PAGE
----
Real Madrid’s form has been so head-spinningly inconsistent lately that it’s hard to keep track. Are they the team that meekly surrendered 1-0 to Paris Saint-Germain, or the team that blew away the French side 3-1 in the second leg? Are they the team that was thrashed 4-0 by Barcelona, the team that beat Chelsea 3-1 at Stamford Bridge or the team that almost threw away that lead at the Bernabeu? The answer, of course, is all of the above, and Sunday’s 3-2 comeback win at Sevilla showcased both sides of this thrilling, baffling Jekyll-and-Hyde team.
Two clamorous defensive lapses from Eder Militao gifted the home side a 2-0 lead, only for a second-half fightback with goals from substitutes Rodrygo and Nacho — either side of a Vinicius goal inexplicably ruled out for handball — and an added-time Karim Benzema winner. It was a result that all but sealed Madrid’s LaLiga title with a 15-point lead at the top, and a performance that was the perfect encapsulation of their season. — Kirkland
Milan sides taking Serie A race to the wire
Only Italy can rival the Premier League for a good title race this season, and theirs looks set to go down to the final game as the two clubs of Milan refuse to give up. (And, honestly, Napoli are only five points off the summit with just over a month to play.) This weekend, AC Milan and Inter both won on Friday — the former cruising past Genoa 2-0, the latter winning 3-1 at lowly Spezia — to remain first and second, though reigning champs Inter have a game in hand and are only two points back. (If this wasn’t sweet enough, the pair clash in midweek in the second leg of their Coppa Italia semifinal, having drawn 0-0 first time out.)
Much will be written about either side if they become champions: Milan boast 18 league titles but haven’t won it since 2010-11, while Inter somehow weathered last summer’s departures (Romelu Lukaku, Achraf Hakimi and even manager Antonio Conte) to remain in the top three all season, even leading the way all winter with just three defeats in the league (including against Milan). In short, this is one to keep an eye on as there are plenty of pyrotechnics ahead. — Tyler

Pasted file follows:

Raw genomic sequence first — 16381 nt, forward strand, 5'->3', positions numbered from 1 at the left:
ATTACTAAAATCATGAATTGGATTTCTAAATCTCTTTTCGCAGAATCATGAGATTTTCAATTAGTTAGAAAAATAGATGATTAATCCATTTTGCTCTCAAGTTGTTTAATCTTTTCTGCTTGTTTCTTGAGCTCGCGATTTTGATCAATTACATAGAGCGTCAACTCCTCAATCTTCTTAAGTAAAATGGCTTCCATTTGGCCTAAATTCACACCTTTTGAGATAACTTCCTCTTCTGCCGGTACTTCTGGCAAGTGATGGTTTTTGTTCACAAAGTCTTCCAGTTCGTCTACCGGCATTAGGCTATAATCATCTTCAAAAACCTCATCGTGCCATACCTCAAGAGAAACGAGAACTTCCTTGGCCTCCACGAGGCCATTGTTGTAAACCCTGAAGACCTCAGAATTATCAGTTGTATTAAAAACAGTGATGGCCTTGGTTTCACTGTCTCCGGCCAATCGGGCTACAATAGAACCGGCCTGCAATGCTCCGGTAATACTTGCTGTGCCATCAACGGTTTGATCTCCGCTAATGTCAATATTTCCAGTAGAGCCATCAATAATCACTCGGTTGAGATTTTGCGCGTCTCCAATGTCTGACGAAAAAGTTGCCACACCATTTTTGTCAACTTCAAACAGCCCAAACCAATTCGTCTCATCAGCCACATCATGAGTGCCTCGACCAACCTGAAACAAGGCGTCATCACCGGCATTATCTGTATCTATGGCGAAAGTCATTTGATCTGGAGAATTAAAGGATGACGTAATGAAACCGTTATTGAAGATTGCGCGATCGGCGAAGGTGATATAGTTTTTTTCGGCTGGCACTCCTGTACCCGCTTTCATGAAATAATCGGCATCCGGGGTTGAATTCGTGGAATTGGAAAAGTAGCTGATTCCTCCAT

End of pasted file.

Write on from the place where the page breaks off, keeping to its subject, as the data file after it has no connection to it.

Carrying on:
Three must-see goals
Promel pummels one for Union Berlin
Union fans are running out of time to enjoy the buzzing, energetic presence of Grischa Promel, as it was announced in February he’s joining Hoffenheim on a free this summer. But goals like the one he uncorked on Sunday, in an impressive 2-0 home win over Eintracht Frankfurt, will endear him forever to the fans, especially if they remain on course for a top-six finish and European football next season.
Promel’s goal, the second after Taiwo Awoniyi‘s instinctive opener, was a full showcase of his skill. After chasing down an overhit Julian Ryerson cross and keeping the play alive, he was on the spot for the loose ball at the edge of the box and curled it beyond Jens Grahl. Pace, passion, persistence and power: They rarely get as good as this. — Tyler
Yet another young star scores for Borussia Dortmund